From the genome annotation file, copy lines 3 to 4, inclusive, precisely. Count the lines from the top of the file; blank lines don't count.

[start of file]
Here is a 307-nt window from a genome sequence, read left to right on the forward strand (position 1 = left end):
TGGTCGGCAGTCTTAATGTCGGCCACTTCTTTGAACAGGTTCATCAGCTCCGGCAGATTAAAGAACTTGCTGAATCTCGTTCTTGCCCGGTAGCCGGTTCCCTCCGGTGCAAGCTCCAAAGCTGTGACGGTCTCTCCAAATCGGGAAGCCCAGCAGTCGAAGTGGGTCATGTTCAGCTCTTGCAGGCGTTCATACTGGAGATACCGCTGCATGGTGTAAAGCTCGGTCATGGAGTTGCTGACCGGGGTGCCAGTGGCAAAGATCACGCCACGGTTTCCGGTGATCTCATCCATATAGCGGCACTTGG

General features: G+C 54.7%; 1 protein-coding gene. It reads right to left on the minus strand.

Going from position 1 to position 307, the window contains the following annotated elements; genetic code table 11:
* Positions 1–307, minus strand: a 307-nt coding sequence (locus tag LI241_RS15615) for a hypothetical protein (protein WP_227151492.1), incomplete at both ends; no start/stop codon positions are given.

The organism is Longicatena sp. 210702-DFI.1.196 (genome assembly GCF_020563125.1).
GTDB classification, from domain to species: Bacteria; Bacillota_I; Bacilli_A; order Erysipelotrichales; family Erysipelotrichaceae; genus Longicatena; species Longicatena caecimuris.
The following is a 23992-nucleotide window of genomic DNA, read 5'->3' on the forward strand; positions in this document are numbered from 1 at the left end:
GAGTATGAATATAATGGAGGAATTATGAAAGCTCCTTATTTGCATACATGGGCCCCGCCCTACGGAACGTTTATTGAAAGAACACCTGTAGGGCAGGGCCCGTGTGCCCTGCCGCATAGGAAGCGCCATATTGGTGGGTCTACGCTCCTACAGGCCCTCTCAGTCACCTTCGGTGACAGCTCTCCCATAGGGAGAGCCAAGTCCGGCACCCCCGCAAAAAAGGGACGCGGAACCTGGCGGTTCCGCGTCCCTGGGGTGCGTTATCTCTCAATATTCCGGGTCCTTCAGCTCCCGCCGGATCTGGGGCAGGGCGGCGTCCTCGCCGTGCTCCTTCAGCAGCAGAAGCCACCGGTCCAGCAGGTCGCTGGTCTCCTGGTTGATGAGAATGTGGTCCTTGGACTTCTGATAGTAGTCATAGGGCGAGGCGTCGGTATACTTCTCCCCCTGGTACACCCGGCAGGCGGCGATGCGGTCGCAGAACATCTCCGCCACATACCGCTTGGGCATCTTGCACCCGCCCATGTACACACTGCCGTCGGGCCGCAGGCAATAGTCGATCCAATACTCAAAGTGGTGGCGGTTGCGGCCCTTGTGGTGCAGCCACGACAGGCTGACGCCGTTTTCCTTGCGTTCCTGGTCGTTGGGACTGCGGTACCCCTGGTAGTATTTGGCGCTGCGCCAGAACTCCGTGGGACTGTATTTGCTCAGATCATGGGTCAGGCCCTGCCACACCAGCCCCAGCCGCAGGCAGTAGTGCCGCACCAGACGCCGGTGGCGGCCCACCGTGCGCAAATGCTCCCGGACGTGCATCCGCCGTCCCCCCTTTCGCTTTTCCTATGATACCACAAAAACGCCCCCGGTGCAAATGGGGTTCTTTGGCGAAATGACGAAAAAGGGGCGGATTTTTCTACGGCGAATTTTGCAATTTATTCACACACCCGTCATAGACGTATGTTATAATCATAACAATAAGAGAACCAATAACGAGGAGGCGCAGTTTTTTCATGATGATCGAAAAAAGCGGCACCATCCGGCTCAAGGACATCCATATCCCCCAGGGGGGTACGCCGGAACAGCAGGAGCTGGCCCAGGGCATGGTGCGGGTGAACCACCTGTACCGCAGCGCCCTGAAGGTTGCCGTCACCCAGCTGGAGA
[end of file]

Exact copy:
General features: G+C 54.7%; 1 protein-coding gene. It reads right to left on the minus strand.

Going from position 1 to position 307, the window contains the following annotated elements; genetic code table 11: